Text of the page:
On January 15, Martin Luther King would have been 87 years old. He was America’s Gandhi bringing about change through nonviolence. His death ended his individual march for social and economic justice for all Americans, especially for Americans of color, who had endured racial prejudice, hatred and inequality since our country’s inception. His life was an example to us all as he shared with us God’s words about how we are all God’s children. Dr. Kings message resonates more than ever today, that a person should be judged by the content of their character and not by the color of ones skin. The job of fighting for racial justice still goes on.  He, like Abraham Lincoln, was a man for the ages. If he were alive today what would he think about, America, now in the year, 2016 ? Would he think that race relations has improved?

I believe that he would see that even though we can point to some improvements that we still have a long ways to go towards living together in harmony, in racial harmony. Although we have elected the first minority president of the United States, I am confident that he would see through the charade of denials of their being no racism regarding how a good percentage of Americans have reacted to President Barack Obama. Code words are still used by citizens in describing minorities such as the use of the words lazy and criminals. The current President has been called the Food Stamp President as if he invented poverty and the great need for assistance that resulted from the Great Recession. Dr. King would have been particularly upset by the disregard for human life that the police have shown towards unarmed black men and how an ever increasing percentage of the prison population is black. He would look at the current police forces and wonder why they are not more representative of how the community looks. The task of working towards greater economic equality would probably be at the top of his agenda.

When I was younger and living my college years out in the traumatic 60’s, I mourned for those who shared Martin Luther King’s vision, those who died fighting the good fight for equality and racial justice. I have long wondered why those who seek change through peace and nonviolence have all met with a violent death. I miss John Kennedy and his brother Robert.  I miss M. Gandhi. I very much miss the leadership, wisdom and eloquence of Martin Luther King. Life has taken away from us far too many whose struggle and courage have brought about change, real change.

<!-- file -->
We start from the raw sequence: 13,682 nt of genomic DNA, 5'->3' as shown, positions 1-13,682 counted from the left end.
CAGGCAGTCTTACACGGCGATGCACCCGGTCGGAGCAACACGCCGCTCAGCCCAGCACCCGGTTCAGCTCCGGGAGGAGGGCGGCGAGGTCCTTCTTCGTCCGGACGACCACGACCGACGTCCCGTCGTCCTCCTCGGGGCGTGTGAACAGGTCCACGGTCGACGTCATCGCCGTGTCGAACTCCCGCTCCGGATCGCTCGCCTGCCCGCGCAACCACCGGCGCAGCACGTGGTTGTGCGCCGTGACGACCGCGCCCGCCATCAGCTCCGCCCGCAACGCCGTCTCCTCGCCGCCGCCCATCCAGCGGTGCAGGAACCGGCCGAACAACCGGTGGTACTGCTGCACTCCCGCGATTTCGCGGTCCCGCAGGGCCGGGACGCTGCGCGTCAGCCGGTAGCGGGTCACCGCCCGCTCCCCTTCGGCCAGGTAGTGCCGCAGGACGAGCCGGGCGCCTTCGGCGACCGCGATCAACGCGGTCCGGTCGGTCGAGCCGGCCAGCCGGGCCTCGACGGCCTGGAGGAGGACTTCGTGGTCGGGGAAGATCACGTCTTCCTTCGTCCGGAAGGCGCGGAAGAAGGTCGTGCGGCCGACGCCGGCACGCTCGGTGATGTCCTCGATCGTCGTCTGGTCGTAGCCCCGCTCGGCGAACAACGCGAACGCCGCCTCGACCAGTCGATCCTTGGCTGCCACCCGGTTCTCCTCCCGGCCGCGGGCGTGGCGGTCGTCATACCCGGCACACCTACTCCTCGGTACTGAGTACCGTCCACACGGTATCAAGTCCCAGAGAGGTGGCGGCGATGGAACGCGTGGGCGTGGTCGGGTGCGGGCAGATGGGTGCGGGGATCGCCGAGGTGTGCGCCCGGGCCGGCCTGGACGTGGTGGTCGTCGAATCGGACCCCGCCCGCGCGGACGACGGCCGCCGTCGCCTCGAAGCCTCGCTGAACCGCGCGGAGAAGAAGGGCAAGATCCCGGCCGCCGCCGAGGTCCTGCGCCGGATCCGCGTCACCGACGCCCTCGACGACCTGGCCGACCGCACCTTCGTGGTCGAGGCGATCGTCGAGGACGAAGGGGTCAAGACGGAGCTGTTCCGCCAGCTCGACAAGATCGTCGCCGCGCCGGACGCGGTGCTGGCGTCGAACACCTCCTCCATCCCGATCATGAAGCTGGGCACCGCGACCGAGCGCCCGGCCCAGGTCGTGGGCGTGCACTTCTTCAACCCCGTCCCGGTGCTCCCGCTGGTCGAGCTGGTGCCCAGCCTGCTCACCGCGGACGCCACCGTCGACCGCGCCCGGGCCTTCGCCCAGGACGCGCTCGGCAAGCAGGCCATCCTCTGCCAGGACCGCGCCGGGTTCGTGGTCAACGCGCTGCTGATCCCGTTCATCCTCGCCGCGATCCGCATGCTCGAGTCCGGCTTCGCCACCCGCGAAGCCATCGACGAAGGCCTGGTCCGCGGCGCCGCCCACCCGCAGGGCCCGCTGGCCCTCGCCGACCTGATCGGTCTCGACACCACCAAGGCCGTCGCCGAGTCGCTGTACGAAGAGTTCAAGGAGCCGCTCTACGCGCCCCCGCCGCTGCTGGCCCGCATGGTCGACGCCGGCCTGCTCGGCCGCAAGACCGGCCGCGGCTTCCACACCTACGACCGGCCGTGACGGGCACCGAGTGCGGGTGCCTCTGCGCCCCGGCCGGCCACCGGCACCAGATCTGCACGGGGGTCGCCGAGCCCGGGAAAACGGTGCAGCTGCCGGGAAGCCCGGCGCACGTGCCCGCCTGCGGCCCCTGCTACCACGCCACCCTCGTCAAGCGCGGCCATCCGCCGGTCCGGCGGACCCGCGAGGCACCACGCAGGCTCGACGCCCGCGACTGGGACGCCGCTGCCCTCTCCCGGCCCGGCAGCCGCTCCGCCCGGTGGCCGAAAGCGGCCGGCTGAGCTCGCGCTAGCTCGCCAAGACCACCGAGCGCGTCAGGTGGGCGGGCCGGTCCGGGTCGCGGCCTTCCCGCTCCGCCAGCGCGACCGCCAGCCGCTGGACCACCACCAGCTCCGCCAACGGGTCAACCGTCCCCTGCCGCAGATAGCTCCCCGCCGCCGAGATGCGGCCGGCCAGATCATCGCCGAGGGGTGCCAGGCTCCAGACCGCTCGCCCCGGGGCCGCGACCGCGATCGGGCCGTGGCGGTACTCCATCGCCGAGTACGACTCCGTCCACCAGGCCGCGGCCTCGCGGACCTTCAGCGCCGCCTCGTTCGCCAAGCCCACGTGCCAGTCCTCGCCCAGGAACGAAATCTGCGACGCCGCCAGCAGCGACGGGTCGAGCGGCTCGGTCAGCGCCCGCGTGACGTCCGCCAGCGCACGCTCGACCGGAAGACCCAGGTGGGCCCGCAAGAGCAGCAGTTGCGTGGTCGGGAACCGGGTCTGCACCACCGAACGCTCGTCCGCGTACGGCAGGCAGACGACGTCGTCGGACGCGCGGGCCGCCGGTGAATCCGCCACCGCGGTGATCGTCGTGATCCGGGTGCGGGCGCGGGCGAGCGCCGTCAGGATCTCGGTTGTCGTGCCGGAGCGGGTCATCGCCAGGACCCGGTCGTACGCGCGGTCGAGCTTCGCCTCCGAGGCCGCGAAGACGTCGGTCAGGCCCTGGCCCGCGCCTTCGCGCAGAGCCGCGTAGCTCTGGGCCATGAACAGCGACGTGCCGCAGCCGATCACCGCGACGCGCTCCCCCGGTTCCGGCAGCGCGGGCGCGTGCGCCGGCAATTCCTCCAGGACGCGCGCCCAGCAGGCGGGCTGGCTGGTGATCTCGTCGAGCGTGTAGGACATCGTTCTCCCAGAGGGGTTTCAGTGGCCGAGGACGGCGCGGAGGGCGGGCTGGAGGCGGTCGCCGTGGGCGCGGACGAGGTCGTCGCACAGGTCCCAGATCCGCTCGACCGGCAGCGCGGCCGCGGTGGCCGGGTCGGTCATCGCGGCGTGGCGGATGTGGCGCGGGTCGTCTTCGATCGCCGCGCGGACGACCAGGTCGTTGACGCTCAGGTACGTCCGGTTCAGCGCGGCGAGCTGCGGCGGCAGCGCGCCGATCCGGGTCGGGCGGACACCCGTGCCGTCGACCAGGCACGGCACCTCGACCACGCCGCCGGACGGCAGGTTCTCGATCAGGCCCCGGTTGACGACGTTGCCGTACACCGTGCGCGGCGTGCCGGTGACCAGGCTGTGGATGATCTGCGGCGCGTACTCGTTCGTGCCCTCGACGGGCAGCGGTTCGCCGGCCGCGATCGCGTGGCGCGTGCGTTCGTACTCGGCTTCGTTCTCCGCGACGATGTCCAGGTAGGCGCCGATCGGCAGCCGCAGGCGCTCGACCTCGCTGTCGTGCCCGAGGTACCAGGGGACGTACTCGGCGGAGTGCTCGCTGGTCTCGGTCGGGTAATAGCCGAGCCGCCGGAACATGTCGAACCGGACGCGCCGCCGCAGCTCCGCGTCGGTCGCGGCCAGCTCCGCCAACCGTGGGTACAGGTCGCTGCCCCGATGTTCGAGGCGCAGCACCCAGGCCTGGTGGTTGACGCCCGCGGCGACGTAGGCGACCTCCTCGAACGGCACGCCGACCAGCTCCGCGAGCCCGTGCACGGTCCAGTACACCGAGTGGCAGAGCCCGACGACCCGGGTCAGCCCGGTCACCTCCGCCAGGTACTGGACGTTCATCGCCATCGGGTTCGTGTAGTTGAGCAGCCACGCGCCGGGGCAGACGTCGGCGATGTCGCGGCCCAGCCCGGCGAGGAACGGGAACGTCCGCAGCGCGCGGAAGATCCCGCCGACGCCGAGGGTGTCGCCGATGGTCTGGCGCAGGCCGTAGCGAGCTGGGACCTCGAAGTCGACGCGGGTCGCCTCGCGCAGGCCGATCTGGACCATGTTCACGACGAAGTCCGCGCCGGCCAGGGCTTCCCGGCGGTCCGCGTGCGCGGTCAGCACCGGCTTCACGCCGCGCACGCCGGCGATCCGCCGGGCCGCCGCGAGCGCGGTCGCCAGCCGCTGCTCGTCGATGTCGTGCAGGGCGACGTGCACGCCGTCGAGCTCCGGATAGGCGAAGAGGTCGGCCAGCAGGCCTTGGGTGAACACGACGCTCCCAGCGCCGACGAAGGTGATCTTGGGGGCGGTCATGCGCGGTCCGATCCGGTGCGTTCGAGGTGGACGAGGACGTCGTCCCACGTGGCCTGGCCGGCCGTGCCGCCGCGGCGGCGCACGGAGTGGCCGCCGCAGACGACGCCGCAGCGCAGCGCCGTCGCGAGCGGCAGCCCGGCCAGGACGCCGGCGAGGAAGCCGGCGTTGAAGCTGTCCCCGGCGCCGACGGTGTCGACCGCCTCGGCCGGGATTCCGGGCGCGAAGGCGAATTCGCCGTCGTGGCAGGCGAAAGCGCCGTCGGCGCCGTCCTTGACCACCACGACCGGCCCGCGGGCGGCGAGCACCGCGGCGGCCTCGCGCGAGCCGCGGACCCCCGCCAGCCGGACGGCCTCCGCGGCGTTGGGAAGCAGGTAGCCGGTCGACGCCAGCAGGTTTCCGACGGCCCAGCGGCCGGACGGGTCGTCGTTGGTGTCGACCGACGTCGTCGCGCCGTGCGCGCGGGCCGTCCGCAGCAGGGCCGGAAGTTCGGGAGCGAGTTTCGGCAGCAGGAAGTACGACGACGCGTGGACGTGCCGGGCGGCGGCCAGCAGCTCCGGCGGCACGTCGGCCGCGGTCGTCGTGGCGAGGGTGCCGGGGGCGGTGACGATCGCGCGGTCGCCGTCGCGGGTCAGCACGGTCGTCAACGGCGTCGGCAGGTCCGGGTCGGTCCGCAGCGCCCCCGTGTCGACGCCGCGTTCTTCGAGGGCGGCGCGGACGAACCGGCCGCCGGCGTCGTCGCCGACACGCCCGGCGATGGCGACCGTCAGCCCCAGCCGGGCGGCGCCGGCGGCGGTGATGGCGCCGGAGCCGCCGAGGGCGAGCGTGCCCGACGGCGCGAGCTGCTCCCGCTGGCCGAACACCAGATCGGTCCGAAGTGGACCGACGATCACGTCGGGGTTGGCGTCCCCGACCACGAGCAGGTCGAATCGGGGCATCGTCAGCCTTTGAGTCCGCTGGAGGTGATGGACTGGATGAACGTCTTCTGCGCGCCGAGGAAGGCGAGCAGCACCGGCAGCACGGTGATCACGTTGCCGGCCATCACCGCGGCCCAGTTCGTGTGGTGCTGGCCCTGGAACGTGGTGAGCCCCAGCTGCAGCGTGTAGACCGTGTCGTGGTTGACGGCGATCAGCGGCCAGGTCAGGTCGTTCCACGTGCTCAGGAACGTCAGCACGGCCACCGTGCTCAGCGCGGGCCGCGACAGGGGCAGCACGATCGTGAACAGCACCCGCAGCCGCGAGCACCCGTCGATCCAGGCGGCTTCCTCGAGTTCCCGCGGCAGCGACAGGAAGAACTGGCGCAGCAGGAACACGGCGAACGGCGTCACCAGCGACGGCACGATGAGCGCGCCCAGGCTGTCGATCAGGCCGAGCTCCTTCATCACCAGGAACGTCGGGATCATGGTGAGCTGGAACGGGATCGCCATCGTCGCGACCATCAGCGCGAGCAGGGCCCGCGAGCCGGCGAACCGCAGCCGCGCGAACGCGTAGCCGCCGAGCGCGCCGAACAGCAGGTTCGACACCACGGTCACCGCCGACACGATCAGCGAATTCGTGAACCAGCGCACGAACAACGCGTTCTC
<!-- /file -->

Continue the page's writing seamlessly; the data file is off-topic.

One would think that Dr. King, might be scratching his head, at the statements and actions of a candidate, Donald Trump. Trump’s candidacy has a certain ring to it. He sounds very much like a candidate of another era, the former governor of Alabama, George Wallace.

It has been politically incorrect for years now to be as outrageous as Mr. Wallace was when he stood and blocked the path towards the entrance to the university of Alabama. Wallace proudly stood there announcing to the world, segregation now, segregation forever.

Mr. Trump’s campaign seems to be designed to make political incorrectness okay now. The good part of that notion is that we can now see some people for who they really are. They have been lurking in the shadows for years denying their racism, claiming that you can’t prove racism. Well, if it looks and sounds like racism, it probably is racism in spite of the denials.

The reactions of those in Charleston, South Carolina, would have pleased him. The community came together after the dreadful murders that took place in a house of God. The relatives of Jefferson Davis and Strom Thurmond stood up and made a difference, as they encouraged the removal of the Confederate flag from public buildings in the state of South Carolina. God’s love moved mountains in the aftermath of the disaster in Charleston and the reaction of the victims families showed the nation how people can change and live together as neighbors even after the pain of the loss of their family members.

We still need to remind ourselves of his lessons, which is why it is a great thing that we celebrate his birthday. It is still hard to fathom why people still harbor such hate and bigotry.

We as a nation are increasingly more like a rainbow, with each person, each citizen, interdependent on each other. They are our neighbors and our fellow church goers. We are all Americans.




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